The US has inked a deal that will have the country receiving the first 100 million doses of a coronavirus vaccine candidate in the works from Pfizer and German biotech firm BioNTech SE. The government could nab an additional 500 million doses under the agreement, which will see the US pay $1.95 billion when the doses are approved and received, reports Bloomberg. The 100 million doses are expected by the end of 2020. The companies say 1.3 billion doses should be ready by the end of 2021. The price tag works out to about $20 per dose. "We believe this sets the top price for a vaccine, with lower prices elsewhere," says Bloomberg analyst Sam Fazeli, who notes repeated doses might be needed. The vaccine is to be made available to the American public for free.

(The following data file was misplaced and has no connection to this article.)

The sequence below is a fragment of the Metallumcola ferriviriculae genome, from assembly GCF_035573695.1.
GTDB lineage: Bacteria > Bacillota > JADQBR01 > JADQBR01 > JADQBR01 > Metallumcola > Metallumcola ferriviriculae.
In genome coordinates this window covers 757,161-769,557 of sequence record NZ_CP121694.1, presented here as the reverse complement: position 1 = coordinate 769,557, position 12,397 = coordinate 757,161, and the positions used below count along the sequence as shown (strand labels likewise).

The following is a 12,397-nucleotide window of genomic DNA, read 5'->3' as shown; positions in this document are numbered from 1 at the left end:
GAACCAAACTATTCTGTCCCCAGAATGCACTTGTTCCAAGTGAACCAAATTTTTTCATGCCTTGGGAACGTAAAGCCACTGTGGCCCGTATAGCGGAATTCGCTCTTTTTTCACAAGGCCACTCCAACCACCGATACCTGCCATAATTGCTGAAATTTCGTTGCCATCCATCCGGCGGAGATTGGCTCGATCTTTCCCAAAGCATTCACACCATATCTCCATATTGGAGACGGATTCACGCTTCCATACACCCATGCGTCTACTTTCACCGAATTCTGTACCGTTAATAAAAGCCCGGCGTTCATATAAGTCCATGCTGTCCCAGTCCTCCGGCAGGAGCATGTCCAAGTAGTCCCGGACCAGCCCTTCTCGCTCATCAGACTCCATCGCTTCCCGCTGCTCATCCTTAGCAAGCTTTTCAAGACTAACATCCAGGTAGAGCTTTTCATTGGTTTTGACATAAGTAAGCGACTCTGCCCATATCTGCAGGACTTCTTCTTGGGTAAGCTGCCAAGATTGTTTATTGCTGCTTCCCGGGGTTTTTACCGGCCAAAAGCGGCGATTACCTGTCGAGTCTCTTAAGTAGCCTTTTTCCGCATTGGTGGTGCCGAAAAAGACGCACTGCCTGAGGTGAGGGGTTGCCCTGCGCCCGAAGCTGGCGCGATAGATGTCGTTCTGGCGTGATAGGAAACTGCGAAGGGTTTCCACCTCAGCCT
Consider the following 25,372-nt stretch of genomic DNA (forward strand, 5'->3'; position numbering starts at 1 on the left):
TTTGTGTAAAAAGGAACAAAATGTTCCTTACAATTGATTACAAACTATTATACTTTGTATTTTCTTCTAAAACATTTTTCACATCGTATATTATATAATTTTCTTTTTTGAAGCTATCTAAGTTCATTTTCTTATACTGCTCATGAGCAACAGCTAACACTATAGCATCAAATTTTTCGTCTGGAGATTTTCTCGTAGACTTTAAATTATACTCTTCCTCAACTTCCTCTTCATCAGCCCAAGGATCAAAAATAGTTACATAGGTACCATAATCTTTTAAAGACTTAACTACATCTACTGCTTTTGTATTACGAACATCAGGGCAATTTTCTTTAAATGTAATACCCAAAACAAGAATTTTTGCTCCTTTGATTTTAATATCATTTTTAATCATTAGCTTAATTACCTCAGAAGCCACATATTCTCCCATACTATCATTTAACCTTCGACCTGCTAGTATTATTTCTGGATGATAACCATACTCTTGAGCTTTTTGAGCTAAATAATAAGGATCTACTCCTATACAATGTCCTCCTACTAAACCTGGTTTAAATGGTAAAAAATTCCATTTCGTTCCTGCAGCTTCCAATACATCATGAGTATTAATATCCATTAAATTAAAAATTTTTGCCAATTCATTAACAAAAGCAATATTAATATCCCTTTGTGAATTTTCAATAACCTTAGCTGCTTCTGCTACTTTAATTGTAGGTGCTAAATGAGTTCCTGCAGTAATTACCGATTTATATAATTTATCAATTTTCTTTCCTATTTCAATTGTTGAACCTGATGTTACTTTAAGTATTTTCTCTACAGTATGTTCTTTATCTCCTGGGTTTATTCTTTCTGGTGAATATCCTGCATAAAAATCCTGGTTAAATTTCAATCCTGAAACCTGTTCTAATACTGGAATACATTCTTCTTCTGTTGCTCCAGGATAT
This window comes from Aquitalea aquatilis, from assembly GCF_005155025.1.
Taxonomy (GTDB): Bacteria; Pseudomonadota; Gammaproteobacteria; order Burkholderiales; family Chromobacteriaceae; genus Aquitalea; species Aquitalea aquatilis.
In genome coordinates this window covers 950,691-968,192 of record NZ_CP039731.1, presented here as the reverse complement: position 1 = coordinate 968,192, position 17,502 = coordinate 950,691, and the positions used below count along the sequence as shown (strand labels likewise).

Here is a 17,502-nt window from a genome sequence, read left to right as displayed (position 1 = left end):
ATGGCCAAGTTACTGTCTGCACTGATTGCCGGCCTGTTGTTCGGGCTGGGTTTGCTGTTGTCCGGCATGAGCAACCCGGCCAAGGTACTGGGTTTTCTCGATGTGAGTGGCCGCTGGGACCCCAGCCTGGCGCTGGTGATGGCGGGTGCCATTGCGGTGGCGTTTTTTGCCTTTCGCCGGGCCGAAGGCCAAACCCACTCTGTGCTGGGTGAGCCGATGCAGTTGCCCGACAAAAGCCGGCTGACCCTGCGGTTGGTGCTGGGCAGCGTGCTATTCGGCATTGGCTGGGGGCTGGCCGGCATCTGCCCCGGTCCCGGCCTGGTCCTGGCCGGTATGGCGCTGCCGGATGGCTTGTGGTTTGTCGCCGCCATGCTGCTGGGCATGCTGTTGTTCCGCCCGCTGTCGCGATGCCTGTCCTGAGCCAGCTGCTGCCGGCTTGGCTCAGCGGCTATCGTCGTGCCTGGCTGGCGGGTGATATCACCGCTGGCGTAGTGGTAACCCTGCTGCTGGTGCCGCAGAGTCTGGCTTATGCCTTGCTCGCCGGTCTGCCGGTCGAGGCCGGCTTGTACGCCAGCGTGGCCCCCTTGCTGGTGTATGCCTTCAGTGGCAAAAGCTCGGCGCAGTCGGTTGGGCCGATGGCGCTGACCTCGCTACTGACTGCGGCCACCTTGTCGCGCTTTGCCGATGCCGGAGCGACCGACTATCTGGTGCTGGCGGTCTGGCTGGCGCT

Pfizer and BioNTech are currently developing four possible vaccines, the most advanced of which is BNT162b1, per CNBC. It was shown to produce neutralizing antibodies in a small, early-stage trial. A larger trial with 30,000 participants is to begin later this month. If all goes well, the companies expect to seek regulatory approval as soon as October, reports the Globe and Mail. But this is only one effort by the US to get its hands on a vaccine. "Through Operation Warp Speed, we are assembling a portfolio of vaccines to increase the odds that the American people will have at least one safe, effective vaccine as soon as the end of this year," Health and Human Services Secretary Alex Azar says, per CNBC. The government also has a $1.6 billion deal with Novavax for 100 million doses by January. (Read more coronavirus vaccine stories.)